Holding International Financial Institutions Accountable

ELAW Bulletin
Philippine Movement
Photo: ELAW partner Aaron Pedrosa holding the submitted complaint.

Yesterday, ELAW partners at the Philippine Movement for Climate Justice (PMCJ) submitted a complaint against the International Finance Corporation (IFC) for fueling climate change by investing in a Philippine bank that finances the nation's coal industry.

There are more than 7,000 islands in the Philippines, making it one of the world's most vulnerable countries to climate change due to sea level rise and extreme weather events.
The IFC's independent watchdog, the Compliance Advisor Ombudsman, received the complaint, which calls on the IFC to stop supporting coal projects.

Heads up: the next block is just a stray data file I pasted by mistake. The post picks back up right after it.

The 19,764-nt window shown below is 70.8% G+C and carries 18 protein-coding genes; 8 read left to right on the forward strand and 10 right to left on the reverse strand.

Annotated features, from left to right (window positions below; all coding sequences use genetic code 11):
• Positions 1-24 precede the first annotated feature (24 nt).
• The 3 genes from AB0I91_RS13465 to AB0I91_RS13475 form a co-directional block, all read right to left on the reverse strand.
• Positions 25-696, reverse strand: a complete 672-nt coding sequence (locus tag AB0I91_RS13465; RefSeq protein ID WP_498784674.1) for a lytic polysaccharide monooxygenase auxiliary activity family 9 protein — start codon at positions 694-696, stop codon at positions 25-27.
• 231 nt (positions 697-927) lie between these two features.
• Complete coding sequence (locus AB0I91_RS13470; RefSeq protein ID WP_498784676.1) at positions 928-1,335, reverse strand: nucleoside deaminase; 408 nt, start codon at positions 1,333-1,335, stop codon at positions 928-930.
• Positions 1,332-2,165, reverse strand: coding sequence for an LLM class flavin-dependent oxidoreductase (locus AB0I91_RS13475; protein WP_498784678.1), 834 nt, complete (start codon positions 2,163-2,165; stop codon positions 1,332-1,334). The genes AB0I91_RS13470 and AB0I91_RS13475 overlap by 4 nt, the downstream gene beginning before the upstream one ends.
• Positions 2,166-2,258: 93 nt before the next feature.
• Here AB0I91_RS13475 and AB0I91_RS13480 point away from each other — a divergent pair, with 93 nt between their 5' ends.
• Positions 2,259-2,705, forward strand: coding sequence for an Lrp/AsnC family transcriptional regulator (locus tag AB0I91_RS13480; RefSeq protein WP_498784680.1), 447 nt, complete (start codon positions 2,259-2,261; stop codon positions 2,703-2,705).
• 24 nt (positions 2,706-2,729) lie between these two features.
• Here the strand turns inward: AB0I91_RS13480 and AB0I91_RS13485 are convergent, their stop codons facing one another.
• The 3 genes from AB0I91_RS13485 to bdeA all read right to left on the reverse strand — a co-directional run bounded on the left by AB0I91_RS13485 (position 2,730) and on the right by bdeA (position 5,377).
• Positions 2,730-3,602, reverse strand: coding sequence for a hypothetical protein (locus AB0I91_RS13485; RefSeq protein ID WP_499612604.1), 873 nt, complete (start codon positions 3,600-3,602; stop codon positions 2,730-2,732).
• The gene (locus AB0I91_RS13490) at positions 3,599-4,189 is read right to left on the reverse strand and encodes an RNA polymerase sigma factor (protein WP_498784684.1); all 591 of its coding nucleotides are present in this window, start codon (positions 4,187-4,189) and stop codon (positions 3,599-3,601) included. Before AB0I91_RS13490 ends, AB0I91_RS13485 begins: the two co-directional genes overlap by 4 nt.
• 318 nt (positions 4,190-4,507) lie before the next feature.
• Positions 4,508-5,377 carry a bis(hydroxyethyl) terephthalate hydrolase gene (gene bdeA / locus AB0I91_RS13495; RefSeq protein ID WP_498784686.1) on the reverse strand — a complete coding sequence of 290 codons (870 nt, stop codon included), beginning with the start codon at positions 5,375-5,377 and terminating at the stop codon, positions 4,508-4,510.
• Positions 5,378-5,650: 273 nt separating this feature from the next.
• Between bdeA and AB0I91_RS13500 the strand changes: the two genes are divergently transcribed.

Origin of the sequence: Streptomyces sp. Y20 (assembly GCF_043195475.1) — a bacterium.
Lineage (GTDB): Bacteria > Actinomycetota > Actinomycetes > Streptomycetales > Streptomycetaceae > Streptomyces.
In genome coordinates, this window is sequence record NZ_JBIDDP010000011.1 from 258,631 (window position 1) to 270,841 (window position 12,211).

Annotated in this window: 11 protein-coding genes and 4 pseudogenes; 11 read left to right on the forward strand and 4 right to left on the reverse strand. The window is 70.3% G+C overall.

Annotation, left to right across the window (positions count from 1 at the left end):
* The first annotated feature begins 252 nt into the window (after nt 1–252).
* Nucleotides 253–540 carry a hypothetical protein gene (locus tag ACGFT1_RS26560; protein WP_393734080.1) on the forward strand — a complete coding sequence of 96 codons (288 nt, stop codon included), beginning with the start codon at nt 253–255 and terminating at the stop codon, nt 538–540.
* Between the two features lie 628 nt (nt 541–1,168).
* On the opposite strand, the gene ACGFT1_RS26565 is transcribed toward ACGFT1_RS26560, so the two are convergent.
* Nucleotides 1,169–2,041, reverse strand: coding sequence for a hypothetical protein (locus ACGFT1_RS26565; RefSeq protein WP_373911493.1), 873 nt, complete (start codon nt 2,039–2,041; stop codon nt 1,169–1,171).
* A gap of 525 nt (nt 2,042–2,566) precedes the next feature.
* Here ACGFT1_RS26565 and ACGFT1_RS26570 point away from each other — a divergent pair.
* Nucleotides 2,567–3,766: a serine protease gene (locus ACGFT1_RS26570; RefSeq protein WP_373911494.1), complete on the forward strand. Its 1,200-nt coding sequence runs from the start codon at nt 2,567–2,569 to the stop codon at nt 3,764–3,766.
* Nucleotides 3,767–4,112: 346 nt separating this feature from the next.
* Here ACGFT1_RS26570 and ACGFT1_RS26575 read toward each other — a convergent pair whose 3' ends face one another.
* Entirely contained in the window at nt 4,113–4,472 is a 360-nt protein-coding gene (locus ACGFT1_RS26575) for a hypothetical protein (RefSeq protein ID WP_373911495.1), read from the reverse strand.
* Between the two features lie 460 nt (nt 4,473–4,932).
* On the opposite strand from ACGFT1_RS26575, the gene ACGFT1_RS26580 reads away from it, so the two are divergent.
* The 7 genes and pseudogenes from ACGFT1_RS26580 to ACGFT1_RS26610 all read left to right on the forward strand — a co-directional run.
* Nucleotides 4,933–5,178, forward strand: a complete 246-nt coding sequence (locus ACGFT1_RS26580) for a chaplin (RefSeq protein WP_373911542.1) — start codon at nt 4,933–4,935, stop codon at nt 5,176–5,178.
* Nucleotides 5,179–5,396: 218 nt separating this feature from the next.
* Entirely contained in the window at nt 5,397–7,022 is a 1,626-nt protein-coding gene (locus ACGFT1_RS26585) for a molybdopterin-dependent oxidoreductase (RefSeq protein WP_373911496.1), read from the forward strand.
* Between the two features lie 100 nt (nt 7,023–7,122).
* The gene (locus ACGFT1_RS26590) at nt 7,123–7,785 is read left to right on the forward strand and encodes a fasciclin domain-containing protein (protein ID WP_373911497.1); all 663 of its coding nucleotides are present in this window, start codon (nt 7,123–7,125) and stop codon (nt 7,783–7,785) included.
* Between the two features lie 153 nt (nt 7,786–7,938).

ELAW partner Aaron Pedrosa, attorney at PMCJ, says, "By providing funds to intermediaries that are bankrolling a new generation of coal plants, the IFC is lending its imprimatur to the deaths and destruction caused by coal plant operations. It should be held to account."
The complaint explains the financial links between the IFC and 19 coal-fired power plants in the Philippines; the failure of IFC-financed coal plants to meet international greenhouse gas emission standards; and the impacts of coal plant emissions on human rights.
The complaint also describes threats and physical violence faced by environmental advocates opposing coal projects in the Philippines, one of the most dangerous countries in the world to be an environmental defender.
ELAW Executive Director Bern Johnson said:  "The IFC should be leading the way towards truly renewable energy, rather than propping up coal. We applaud these courageous citizens for challenging the IFC to do the right thing."

For more information about ELAW's work to protect the climate, please contact:

Maggie Keenan
Communications Director

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